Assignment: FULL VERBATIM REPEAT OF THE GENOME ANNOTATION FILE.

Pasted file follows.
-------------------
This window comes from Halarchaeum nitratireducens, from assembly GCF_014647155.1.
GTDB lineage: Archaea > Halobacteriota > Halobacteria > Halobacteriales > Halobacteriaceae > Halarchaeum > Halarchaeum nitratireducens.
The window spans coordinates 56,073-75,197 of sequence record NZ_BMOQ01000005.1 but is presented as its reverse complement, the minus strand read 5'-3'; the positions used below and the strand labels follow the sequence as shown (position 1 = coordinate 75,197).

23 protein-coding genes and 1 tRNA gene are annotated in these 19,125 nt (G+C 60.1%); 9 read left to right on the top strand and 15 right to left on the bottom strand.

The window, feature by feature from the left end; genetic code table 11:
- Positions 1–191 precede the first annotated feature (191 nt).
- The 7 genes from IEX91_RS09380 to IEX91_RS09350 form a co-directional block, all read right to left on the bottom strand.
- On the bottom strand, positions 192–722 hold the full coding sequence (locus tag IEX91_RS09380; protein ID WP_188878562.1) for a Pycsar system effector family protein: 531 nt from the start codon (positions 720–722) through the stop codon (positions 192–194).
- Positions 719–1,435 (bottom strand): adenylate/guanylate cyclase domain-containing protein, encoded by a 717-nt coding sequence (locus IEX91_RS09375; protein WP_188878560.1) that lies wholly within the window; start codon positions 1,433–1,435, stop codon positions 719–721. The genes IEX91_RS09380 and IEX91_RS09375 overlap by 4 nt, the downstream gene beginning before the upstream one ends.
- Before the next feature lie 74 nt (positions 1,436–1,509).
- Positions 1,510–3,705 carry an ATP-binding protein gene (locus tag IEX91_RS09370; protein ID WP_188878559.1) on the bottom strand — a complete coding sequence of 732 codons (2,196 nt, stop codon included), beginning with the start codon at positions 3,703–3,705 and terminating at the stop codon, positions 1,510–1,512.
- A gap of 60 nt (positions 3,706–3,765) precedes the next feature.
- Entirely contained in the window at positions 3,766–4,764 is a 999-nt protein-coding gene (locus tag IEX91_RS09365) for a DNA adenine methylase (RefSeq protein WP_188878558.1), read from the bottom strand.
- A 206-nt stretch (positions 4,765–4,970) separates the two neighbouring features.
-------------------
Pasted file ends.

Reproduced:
This window comes from Halarchaeum nitratireducens, from assembly GCF_014647155.1.
GTDB lineage: Archaea > Halobacteriota > Halobacteria > Halobacteriales > Halobacteriaceae > Halarchaeum > Halarchaeum nitratireducens.
The window spans coordinates 56,073-75,197 of sequence record NZ_BMOQ01000005.1 but is presented as its reverse complement, the minus strand read 5'-3'; the positions used below and the strand labels follow the sequence as shown (position 1 = coordinate 75,197).

23 protein-coding genes and 1 tRNA gene are annotated in these 19,125 nt (G+C 60.1%); 9 read left to right on the top strand and 15 right to left on the bottom strand.

The window, feature by feature from the left end; genetic code table 11:
- Positions 1–191 precede the first annotated feature (191 nt).
- The 7 genes from IEX91_RS09380 to IEX91_RS09350 form a co-directional block, all read right to left on the bottom strand.
- On the bottom strand, positions 192–722 hold the full coding sequence (locus tag IEX91_RS09380; protein ID WP_188878562.1) for a Pycsar system effector family protein: 531 nt from the start codon (positions 720–722) through the stop codon (positions 192–194).
- Positions 719–1,435 (bottom strand): adenylate/guanylate cyclase domain-containing protein, encoded by a 717-nt coding sequence (locus IEX91_RS09375; protein WP_188878560.1) that lies wholly within the window; start codon positions 1,433–1,435, stop codon positions 719–721. The genes IEX91_RS09380 and IEX91_RS09375 overlap by 4 nt, the downstream gene beginning before the upstream one ends.
- Before the next feature lie 74 nt (positions 1,436–1,509).
- Positions 1,510–3,705 carry an ATP-binding protein gene (locus tag IEX91_RS09370; protein ID WP_188878559.1) on the bottom strand — a complete coding sequence of 732 codons (2,196 nt, stop codon included), beginning with the start codon at positions 3,703–3,705 and terminating at the stop codon, positions 1,510–1,512.
- A gap of 60 nt (positions 3,706–3,765) precedes the next feature.
- Entirely contained in the window at positions 3,766–4,764 is a 999-nt protein-coding gene (locus tag IEX91_RS09365) for a DNA adenine methylase (RefSeq protein WP_188878558.1), read from the bottom strand.
- A 206-nt stretch (positions 4,765–4,970) separates the two neighbouring features.